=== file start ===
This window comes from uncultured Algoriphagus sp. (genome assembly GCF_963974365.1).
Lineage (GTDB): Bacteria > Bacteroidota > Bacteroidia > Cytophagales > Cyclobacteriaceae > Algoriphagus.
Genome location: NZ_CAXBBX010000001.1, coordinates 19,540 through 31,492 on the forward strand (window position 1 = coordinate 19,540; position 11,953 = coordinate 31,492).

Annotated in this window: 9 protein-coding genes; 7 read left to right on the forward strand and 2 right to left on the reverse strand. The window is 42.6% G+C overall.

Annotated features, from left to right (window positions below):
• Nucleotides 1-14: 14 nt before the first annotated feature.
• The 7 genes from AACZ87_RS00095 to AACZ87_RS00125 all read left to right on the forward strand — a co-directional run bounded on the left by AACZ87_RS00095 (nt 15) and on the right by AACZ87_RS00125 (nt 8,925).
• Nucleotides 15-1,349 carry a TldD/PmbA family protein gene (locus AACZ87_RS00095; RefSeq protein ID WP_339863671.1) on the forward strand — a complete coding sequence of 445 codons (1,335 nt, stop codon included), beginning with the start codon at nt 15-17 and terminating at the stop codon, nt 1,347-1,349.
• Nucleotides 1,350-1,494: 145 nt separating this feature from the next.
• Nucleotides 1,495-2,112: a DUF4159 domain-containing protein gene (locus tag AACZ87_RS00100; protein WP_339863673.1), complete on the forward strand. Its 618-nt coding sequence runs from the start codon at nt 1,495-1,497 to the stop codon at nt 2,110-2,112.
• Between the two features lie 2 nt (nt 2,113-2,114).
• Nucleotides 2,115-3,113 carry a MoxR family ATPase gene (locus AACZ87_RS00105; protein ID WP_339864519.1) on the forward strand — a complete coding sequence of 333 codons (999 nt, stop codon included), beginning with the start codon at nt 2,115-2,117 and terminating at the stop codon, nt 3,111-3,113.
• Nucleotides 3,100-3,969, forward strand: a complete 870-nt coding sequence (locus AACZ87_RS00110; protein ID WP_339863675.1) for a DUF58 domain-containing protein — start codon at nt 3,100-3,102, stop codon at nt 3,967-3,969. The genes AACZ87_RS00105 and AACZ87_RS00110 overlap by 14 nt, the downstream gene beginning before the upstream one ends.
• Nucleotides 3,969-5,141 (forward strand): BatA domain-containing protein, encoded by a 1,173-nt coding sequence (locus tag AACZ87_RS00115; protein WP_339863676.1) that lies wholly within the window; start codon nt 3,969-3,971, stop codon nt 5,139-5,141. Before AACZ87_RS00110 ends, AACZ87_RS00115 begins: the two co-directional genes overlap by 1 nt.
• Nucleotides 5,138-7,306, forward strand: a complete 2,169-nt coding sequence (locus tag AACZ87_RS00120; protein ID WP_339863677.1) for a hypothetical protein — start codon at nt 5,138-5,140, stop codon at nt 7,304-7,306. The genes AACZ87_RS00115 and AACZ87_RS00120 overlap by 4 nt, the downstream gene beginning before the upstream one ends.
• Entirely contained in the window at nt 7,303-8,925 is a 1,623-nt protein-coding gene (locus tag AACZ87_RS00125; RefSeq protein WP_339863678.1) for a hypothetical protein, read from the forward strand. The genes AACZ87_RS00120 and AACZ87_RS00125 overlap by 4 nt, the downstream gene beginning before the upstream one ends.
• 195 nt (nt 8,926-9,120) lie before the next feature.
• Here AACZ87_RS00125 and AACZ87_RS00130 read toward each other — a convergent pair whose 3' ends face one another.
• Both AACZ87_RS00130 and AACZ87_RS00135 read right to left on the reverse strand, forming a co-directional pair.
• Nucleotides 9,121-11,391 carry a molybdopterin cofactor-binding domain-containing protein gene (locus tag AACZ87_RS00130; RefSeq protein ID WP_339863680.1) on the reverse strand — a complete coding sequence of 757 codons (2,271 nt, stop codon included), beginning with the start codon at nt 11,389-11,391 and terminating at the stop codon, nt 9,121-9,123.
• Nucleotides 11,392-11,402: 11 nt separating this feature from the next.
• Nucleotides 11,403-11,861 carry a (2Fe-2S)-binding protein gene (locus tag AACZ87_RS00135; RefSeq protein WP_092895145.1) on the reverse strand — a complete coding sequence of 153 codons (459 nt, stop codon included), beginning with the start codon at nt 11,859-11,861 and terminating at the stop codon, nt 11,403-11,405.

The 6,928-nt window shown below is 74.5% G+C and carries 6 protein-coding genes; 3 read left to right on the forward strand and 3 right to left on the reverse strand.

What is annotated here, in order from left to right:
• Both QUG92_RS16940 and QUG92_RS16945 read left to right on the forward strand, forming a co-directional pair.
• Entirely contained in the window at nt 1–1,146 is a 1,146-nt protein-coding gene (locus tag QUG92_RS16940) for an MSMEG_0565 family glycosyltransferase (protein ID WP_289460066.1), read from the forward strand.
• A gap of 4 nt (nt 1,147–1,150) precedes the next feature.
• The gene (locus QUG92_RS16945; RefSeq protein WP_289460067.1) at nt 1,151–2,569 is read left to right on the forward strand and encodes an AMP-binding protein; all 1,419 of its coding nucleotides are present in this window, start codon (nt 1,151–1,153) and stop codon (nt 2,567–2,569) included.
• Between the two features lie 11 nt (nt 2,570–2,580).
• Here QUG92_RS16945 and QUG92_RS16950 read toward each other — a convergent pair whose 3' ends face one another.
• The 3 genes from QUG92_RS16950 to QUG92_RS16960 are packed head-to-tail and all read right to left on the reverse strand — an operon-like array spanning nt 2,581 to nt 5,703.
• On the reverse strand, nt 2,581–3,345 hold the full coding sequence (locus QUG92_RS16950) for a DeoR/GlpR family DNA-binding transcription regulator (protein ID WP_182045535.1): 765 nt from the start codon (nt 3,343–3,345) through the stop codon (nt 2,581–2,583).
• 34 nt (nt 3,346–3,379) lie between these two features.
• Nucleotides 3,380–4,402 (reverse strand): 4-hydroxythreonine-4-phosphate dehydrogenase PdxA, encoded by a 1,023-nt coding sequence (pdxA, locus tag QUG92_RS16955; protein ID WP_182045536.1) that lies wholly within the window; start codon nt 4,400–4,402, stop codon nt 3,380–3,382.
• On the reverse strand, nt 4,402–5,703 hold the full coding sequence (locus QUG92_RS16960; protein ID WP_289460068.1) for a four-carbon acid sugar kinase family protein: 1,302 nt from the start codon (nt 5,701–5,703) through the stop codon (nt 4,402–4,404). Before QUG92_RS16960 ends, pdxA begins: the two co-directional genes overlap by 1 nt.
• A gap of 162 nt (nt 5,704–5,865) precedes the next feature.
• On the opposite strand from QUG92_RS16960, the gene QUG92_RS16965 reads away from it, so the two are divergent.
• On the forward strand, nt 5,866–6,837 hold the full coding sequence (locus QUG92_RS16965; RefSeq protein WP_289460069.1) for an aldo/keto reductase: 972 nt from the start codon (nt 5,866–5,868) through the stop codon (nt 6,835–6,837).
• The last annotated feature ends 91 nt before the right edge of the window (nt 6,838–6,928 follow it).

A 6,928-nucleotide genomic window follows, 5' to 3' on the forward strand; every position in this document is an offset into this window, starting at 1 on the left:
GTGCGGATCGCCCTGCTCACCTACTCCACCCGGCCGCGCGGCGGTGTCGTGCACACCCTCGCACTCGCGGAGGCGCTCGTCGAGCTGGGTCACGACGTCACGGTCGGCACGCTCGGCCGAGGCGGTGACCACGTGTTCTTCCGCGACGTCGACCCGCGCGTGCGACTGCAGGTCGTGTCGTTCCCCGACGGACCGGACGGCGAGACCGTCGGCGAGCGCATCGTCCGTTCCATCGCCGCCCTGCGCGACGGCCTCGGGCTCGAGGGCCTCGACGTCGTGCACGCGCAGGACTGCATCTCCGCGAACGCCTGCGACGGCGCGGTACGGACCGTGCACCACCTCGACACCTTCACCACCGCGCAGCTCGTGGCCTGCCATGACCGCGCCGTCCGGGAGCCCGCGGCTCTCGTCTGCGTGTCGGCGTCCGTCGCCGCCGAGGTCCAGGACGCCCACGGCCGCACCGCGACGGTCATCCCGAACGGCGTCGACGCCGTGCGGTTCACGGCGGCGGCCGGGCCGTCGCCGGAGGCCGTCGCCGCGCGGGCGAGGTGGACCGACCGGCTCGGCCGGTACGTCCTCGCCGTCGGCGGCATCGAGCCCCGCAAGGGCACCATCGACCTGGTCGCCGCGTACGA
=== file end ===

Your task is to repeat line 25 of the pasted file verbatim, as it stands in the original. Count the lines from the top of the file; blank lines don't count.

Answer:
• Both QUG92_RS16940 and QUG92_RS16945 read left to right on the forward strand, forming a co-directional pair.